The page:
2020 was supposed to be Milwaukee’s time to shine. Now, just three months in to what could have been a hugely pivotal year for local sports, tourism and events, the COVID-19 pandemic has brought the world to a screeching halt.
Social distancing measures have been put in place, people in several states have been put on stay-in-place orders, schools and businesses have closed, and large gatherings and national-scale events have been canceled or postponed. All in an effort to curb the spread of the coronavirus.
Milwaukee is bracing itself for a very different year than it anticipated.
Organizers say the Democratic National Convention remains on track to take place in July in downtown Milwaukee, but it is hard not to wonder how the event might be different or if it will happen at all.
Planning and preparation has been underway for more than a year for what would be the largest event in city history, potentially bringing 50,000 visitors and an estimated $200 million in economic impact.
“While we continue to closely monitor this fluid situation, the Democratic National Convention Committee will remain focused on planning a safe and successful convention in Milwaukee four months from now,” Joe Solmonese, chief executive officer of the 2020 Democratic National Convention Committee said in a recent statement. “As we prepare these plans, we will remain in constant communication with the local, state and federal officials responsible for protecting public health and security, and will continue to follow their guidance as we move forward.”
Possible alternative formats, including moving the convention to an online event, would require changing party rules, said Democratic National Committee chair Tom Perez in a March 9 interview with “Axios on HBO.”
“We’re not contemplating rules changes,” Perez said, adding he’s confident the party can pull it off.
As several professional golf tournaments, including The Masters and PGA Championship, have been postponed or canceled due to the coronavirus outbreak, the Ryder Cup, slated to be held at Whistling Straits in Sheboygan County in late September, remains on schedule, for now.
Other pro and college sports leagues had to make tough decisions earlier this month as the coronavirus spread and public fear escalated.
In the heat of another historic year, the Milwaukee Bucks were on the road to the playoffs, leading the league with a 53-12 record when the NBA suspended its season after a Utah Jazz player tested positive for the coronavirus.
A wave of sports delays followed the NBA’s March 11 announcement, including the start of Major League Baseball’s upcoming season. The Milwaukee Brewers’ Opening Day was scheduled for March 26.
Initially, the NBA’s suspension was set for at least 30 days, but it looks like the hiatus could potentially last until mid-to-late June, according to a March 18 report by ESPN.
With the Bucks’ six remaining regular season home games postponed, as well as several March and April concerts – including Blake Shelton, Elton John and GospelFest – Fiserv Forum sits empty for now. The arena’s event calendar is typically packed, operating under the mantra “no dark days.”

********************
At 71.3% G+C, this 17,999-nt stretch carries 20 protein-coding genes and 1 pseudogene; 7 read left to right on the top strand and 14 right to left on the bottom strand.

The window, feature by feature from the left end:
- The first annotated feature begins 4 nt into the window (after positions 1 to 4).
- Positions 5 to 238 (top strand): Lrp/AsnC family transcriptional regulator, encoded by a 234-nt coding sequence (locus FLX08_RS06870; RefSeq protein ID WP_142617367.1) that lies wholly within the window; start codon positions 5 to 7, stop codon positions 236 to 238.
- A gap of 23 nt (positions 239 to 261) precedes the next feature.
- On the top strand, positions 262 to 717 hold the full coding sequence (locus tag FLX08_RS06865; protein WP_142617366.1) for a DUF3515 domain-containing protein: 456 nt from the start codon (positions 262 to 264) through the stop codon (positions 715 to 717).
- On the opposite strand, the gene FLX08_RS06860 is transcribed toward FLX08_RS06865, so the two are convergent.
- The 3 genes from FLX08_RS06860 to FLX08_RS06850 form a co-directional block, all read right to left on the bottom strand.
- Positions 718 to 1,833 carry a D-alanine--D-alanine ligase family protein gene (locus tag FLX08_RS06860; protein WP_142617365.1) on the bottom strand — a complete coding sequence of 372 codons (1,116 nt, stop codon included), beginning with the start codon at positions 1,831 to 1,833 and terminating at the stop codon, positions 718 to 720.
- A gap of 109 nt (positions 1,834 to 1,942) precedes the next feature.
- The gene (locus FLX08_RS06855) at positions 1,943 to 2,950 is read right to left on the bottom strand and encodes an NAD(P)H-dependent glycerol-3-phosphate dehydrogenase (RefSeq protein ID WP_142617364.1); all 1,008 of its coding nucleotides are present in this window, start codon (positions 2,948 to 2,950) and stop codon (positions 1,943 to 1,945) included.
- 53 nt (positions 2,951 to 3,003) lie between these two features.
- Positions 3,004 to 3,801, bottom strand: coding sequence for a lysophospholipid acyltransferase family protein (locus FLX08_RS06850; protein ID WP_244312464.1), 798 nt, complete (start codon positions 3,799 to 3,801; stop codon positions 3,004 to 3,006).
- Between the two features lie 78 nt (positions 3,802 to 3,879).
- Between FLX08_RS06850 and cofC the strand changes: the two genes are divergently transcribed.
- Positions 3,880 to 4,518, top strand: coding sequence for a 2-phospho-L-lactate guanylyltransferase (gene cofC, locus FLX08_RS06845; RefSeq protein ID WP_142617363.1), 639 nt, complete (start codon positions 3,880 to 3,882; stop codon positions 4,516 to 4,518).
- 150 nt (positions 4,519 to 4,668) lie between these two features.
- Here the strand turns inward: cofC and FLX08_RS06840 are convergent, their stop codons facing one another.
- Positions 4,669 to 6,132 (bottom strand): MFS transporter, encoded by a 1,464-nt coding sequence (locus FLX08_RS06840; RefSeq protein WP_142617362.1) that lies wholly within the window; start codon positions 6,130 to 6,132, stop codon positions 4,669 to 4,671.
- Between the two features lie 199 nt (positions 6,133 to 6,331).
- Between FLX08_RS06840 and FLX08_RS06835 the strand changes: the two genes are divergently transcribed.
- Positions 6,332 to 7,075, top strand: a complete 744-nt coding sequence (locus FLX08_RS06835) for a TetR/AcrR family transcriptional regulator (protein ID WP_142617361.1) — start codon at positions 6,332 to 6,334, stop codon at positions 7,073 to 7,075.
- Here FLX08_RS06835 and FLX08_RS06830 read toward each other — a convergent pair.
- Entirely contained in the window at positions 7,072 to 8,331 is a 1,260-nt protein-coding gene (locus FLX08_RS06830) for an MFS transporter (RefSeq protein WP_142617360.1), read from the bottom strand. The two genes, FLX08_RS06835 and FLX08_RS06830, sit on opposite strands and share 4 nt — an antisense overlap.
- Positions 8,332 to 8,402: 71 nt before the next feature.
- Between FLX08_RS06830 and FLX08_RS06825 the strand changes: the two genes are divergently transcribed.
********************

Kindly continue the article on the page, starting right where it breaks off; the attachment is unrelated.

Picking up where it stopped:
The Bucks declined to comment on what an empty arena means for the team and franchise.
For nearby bars and restaurants that thrive off the arena’s business, the impact is crippling.
Milwaukee-based craft brewer Good City Brewing LLC closed its downtown taproom shortly after finding out about the NBA season suspension.
All bar and restaurants across the state have since closed to the public under state order, limiting operations to carryout and delivery only.
As a tenant of the Bucks-owned Entertainment Block adjacent to Fiserv Forum, Good City’s 11,000-square-foot facility relies on the arena for half its business. And depending on the day of the week, a home game can bring 500 to 1,000 people into the venue in one night, said co-founder and chief executive officer Dan Katt.
“If you have a lakefront property and all of a sudden the lake is drained, that’s a problem; it’s not going to have the same value,” Katt said. “What is driving a lot of the value for restaurants and bars on the west side of downtown is the arena.”
Punch Bowl Social also closed its location near Fiserv Forum, temporarily, and laid off 91 employees.
Meanwhile, Travel Wisconsin said the U.S. Travel Association recently released a report predicting tourism will be one of the hardest hit industries as a result of COVID-19, estimating a 31% decrease nationwide in tourism spending in 2020.
Keeping the DNC, as well as Summerfest, on the calendar could be key to Milwaukee bouncing back faster than other cities, said Peggy Williams-Smith, chief executive officer of VISIT Milwaukee. Summerfest has been postponed until September.
In the meantime, VISIT is pleading with organizers of other conventions booked in Milwaukee not to cancel, but to postpone.
“We’re trying to stop the bleeding,” she said, later raising concerns about area hotels and service industry employees who now stand on shaky ground.
She said the North American hotel industry enjoyed an upwards of 65% to 70% occupancy in the first two months of 2020. The latest STR hotel performance intelligence report has industry officials forecasting less than 10% occupancy through the end of May due to uncertainty.
“If anything, this proves how important the tourism industry is. We support 52,000 hospitality jobs in Milwaukee County,” Williams-Smith said. “We provide the opportunity for the hospitality industry to provide life-sustaining wages to the people they employ and that’s why this is so devastating.”